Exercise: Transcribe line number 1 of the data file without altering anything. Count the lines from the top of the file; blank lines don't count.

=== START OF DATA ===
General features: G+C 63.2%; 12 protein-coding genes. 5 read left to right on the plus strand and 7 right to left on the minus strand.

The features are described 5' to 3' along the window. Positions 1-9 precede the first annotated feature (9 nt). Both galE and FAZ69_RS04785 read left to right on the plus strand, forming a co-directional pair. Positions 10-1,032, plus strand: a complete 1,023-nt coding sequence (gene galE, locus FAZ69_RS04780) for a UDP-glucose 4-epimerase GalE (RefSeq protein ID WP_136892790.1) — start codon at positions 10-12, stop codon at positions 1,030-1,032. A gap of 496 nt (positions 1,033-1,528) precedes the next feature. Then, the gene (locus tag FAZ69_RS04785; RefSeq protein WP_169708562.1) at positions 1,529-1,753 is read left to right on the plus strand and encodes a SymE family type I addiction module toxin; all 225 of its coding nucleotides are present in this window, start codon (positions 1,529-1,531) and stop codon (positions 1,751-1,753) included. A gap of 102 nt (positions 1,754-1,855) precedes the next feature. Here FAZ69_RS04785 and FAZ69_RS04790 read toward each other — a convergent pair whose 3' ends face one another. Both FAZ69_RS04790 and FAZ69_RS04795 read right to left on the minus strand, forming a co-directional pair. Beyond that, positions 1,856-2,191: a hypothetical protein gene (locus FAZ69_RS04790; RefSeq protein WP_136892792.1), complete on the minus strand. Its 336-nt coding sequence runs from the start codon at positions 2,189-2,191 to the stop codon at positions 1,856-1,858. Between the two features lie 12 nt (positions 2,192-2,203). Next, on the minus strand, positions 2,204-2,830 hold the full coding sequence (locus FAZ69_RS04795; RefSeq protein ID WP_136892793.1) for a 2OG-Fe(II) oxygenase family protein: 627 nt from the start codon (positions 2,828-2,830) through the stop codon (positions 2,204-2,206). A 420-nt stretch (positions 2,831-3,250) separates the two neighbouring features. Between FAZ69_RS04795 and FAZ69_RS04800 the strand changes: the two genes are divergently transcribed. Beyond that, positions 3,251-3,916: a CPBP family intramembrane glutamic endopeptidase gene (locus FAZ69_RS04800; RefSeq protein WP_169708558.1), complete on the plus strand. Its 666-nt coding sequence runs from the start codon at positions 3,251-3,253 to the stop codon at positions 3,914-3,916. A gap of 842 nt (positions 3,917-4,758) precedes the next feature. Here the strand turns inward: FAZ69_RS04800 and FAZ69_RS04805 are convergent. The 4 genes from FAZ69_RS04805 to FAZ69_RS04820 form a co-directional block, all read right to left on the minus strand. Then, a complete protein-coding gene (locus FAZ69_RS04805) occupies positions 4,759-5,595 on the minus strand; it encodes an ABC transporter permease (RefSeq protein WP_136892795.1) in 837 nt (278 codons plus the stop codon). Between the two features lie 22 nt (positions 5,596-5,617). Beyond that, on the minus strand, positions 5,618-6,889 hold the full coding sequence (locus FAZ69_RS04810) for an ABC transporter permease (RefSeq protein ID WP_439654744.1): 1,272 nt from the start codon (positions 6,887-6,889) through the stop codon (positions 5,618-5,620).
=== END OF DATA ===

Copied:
General features: G+C 63.2%; 12 protein-coding genes. 5 read left to right on the plus strand and 7 right to left on the minus strand.